By Bryce Covert
On Tuesday, the Supreme Court handed down decisions in two little-watched cases: Vance v. Ball State University and University of Texas Southwestern Center v. Nassar. Both cases erected new hurdles for those who experience workplace harassment or discrimination.
In the Vance case, the Court decided that when it comes to sexual harassment, someone is only considered a “supervisor” if he has the power to hire, fire, or promote the employee. Because harassment from an equal coworker is treated differently than from a supervisor, the decision provides more cover to those who oversee someone’s work but can’t hire or fire them.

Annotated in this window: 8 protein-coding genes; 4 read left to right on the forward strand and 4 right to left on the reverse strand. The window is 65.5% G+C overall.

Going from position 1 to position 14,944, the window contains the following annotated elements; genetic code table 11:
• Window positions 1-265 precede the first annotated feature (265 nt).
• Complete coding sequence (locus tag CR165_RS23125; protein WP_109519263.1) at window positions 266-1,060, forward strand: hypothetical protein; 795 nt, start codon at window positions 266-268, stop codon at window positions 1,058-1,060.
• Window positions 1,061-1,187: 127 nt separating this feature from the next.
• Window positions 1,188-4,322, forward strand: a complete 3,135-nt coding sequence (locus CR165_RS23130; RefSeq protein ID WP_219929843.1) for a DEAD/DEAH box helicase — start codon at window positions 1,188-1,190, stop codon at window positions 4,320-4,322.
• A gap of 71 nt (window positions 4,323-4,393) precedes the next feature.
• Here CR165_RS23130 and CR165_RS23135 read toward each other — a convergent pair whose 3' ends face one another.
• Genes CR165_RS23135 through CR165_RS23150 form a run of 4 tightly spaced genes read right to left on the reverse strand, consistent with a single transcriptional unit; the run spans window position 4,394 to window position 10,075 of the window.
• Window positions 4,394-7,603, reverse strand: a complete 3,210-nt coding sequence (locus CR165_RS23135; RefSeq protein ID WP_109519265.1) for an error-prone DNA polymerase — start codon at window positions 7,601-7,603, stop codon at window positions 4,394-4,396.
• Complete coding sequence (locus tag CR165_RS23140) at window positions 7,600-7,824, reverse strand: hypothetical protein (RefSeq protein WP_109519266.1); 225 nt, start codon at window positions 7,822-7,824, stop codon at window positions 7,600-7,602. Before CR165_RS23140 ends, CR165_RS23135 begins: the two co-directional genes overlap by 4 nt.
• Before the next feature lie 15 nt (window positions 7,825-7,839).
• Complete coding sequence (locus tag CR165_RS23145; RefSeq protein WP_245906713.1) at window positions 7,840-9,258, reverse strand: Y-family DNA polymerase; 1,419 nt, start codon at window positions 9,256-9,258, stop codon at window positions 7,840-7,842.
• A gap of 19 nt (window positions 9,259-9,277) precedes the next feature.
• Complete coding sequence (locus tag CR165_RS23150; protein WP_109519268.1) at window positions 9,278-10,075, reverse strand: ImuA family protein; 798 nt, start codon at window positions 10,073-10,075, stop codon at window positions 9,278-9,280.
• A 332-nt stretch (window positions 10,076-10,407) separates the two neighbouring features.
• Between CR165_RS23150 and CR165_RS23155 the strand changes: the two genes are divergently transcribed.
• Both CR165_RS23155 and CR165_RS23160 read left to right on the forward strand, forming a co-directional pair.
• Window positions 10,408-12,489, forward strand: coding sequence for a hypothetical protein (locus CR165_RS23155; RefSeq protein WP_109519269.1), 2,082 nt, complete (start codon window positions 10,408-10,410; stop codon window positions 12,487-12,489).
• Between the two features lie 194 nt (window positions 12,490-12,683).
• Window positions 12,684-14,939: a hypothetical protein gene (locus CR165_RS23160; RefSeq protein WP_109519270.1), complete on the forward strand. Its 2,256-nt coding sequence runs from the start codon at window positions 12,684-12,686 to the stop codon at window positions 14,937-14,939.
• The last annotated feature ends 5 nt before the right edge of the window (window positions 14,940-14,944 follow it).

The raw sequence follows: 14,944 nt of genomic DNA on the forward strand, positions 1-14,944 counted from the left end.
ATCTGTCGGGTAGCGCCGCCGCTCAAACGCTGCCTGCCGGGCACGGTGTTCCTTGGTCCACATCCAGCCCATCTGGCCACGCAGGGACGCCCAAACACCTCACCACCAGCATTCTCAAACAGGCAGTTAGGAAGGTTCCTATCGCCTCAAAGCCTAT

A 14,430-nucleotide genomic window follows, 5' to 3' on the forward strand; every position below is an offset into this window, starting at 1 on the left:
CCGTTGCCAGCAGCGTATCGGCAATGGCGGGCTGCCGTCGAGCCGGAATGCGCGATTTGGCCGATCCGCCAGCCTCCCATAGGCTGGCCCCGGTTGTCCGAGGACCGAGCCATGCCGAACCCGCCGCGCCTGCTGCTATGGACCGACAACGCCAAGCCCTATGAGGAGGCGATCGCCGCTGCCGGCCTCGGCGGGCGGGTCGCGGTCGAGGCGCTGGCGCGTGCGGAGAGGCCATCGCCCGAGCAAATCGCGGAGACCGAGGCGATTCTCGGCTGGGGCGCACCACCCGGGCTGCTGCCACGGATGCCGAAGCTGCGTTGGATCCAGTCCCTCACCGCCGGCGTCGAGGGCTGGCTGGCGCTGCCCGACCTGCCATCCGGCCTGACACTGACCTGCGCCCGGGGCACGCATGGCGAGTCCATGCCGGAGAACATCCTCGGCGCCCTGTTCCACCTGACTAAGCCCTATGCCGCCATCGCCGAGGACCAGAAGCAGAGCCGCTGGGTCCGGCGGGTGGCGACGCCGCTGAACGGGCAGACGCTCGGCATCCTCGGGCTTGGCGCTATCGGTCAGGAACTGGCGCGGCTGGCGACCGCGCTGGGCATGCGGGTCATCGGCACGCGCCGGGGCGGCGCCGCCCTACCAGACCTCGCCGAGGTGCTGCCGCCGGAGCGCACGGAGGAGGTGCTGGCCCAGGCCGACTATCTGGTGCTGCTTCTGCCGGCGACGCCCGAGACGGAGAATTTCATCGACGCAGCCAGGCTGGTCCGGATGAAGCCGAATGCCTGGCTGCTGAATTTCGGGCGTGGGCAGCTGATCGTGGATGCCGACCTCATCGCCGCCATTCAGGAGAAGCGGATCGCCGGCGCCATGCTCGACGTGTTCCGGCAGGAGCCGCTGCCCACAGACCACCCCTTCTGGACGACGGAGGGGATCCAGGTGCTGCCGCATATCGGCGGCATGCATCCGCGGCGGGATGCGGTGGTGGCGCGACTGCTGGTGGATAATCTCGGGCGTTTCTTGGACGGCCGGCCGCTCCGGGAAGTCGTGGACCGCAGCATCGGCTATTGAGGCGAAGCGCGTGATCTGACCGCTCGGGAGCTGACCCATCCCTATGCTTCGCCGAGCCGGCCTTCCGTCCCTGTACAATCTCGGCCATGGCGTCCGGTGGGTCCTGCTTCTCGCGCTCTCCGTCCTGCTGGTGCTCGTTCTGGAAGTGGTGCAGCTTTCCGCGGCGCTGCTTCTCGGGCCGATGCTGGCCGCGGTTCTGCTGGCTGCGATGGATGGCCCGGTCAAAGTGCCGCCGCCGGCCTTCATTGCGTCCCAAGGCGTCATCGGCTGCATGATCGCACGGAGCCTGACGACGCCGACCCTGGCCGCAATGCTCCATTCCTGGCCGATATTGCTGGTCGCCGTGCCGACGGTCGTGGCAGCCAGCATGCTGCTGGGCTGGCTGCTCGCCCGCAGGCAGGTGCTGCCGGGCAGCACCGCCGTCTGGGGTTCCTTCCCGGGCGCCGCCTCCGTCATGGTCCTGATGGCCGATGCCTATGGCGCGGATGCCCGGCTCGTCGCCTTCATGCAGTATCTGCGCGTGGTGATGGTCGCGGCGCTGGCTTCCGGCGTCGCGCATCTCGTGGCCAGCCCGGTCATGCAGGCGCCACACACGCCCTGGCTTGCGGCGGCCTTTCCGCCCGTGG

Nassar makes it much more difficult for a victim of discrimination to prove that he was retaliated against for voicing a complaint about it. Under the “mixed motive” framework that previously stood, an employer couldn’t automatically escape liability if the racism, sexism, or other discrimination was just one of several factors driving a decision to retaliate. But the Nassar decision undoes that framework, leaving the victim of discrimination to prove that it was the only motivating factor.
In her dissent on both decisions, Justice Ruth Bader Ginsburg called on Congress to fix these loopholes with new legislation, as it has done with previous decisions. But what would that legislation have to look like?